We spoke with the the University of Texas at Austin Aphasia Research and Treatment lab (ARTlab) to learn more about their services, their approach, and why they find working with Aphasia so important. In this profile, they also share with us their favorite success story with a patient and what makes their center unique. Check out their NAA listings at the end of the post.
Tell us more about what you do and what services you provide to persons with Aphasia
Our research aims to better understand how specific treatment approaches can improve communication in persons with speech or language difficulty caused by stroke or neurodegenerative disease. Currently, our lab provides treatment to individuals with primary progressive aphasia (PPA), as well as aphasia caused by stroke. We also offer treatment to people who have naming difficulty caused by mild cognitive impairment (MCI) or Alzheimer’s dementia. Those who qualify receive individual treatment free of charge that specifically addresses their communication difficulties.
What is different about your therapy approach/support group?
We provide individually-tailored treatment to individuals with aphasia in person or via teletherapy (distance therapy via video conferencing software). Teletherapy has been found to be as effective as in-person treatment and allows us to provide services to individuals all over the U.S. and internationally who might not have access to treatment otherwise.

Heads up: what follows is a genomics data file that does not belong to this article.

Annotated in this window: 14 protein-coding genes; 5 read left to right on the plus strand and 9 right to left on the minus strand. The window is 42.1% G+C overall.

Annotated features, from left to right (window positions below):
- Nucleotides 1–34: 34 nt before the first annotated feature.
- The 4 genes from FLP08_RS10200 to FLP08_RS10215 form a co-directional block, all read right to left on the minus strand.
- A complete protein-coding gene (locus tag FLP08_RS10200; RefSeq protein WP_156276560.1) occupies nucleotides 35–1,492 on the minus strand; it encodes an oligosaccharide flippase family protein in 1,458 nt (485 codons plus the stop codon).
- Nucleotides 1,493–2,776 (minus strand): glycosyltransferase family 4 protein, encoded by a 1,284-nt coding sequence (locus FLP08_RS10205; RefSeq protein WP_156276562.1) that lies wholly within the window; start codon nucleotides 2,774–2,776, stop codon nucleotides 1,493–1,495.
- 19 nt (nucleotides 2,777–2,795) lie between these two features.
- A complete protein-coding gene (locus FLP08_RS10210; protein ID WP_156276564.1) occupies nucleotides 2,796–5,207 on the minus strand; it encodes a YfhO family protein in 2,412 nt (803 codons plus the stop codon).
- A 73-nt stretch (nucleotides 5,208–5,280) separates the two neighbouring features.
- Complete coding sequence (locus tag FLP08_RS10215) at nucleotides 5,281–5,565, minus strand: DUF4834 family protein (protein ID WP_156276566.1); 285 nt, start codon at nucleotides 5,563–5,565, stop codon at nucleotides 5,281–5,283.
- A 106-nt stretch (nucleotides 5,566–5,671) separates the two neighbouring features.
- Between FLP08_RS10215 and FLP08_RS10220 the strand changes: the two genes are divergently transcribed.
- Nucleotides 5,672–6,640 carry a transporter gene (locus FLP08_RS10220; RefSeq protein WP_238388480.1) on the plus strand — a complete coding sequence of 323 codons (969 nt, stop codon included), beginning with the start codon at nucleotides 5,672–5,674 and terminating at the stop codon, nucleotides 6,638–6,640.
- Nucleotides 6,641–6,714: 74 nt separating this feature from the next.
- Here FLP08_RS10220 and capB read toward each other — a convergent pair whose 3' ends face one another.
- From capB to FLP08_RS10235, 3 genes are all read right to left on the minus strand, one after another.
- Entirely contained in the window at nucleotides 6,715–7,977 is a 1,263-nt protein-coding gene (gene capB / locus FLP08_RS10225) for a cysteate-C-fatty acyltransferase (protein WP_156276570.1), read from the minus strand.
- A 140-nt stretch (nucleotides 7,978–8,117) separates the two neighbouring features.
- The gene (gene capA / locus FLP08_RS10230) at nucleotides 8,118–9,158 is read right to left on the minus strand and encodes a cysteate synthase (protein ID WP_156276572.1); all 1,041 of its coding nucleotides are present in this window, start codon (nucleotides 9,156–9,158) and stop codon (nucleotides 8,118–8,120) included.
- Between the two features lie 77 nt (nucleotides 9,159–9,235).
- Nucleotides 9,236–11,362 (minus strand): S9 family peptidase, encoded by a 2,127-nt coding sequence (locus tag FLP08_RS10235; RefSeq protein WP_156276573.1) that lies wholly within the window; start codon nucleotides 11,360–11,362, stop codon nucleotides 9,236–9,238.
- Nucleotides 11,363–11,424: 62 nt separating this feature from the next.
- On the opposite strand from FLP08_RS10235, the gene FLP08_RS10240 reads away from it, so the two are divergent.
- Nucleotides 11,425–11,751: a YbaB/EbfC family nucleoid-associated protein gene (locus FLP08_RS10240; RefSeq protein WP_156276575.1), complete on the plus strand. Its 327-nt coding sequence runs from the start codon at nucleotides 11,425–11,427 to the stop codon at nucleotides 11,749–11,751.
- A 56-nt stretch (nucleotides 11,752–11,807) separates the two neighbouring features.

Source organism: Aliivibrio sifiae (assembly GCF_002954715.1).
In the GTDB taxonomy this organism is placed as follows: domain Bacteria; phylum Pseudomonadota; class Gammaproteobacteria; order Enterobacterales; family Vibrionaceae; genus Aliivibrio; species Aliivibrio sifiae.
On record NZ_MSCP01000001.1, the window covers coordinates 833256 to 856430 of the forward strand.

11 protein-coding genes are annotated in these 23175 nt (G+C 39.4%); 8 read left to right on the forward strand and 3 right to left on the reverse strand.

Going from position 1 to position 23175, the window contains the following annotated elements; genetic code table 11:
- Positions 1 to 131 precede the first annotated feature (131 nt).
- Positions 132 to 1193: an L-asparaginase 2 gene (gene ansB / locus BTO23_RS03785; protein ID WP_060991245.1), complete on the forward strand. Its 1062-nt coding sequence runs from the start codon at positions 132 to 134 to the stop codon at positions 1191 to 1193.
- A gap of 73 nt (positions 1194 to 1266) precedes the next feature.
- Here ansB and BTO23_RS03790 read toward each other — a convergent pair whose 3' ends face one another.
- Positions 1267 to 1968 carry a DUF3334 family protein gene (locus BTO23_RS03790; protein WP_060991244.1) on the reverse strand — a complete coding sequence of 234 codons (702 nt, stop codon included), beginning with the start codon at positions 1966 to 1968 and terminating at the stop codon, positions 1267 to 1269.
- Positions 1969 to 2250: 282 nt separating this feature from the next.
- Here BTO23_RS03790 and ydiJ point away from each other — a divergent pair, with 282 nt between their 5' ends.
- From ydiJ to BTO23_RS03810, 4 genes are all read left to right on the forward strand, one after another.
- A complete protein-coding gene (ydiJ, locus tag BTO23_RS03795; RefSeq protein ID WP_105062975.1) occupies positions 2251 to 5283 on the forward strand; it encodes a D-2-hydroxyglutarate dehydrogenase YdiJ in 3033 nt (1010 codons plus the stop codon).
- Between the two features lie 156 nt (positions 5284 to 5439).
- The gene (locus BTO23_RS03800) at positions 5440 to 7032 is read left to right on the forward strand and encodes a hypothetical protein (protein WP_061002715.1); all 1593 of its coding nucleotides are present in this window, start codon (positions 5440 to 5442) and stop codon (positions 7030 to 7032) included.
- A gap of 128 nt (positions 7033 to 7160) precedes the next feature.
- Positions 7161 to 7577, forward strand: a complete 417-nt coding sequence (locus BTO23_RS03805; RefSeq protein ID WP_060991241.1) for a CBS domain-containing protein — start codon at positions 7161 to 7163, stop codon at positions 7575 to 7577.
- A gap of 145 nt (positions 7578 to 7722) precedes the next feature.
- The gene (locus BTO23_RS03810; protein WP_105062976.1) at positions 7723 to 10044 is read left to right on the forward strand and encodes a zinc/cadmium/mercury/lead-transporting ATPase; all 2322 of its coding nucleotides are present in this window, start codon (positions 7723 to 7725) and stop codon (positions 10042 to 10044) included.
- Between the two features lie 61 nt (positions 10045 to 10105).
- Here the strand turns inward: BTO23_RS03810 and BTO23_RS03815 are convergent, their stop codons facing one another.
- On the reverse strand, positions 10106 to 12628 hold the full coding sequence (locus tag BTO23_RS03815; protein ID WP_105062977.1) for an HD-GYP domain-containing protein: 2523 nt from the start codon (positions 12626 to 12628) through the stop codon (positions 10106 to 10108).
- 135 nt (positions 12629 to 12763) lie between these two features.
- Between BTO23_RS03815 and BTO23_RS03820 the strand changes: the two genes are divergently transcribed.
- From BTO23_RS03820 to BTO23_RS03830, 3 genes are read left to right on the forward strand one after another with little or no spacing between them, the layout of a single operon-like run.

What do you like most about your work?
The best part of our work is connecting with our participants through conversations and sharing of personal stories. Some individuals participate in a script training therapy program. Throughout the process of creating scripts individualized for each person, we hear all about their lives and their many amazing stories. Others participate in naming treatment, where we work together to identify important vocabulary for use in conversation. While gathering personal photos for use in treatment sessions, we learn about each person’s interests and life experiences.
What do you find most challenging?
We want to provide treatment to individuals who are most likely to receive benefit from the specific treatment programs that we offer. Although we would like to provide treatment to all individuals with aphasia, we are a research program, so must limit our enrollment to those who meet certain criteria. We find it very challenging to limit participation in any way. However, we try to offer support and resources to everyone who gets in touch with our lab.
Tell us about your favorite success story with a client
We have had the pleasure of working with many participants over the years. One story that stands out involves an individual with a diagnosis of nonfluent PPA who we have worked with for several years. Early on, we provided him, along with his family, education and counseling regarding his diagnosis. We also worked together on techniques to preserve his speech and language for as long as possible using script training. As his condition progressed, we created an augmentative communication system that he could use during his everyday interactions. It was extremely rewarding to work with this participant and his family as his communication needs evolved over time.
How do persons with aphasia and their families find you?
Many individuals find us via our website or via referrals from their neurologist.
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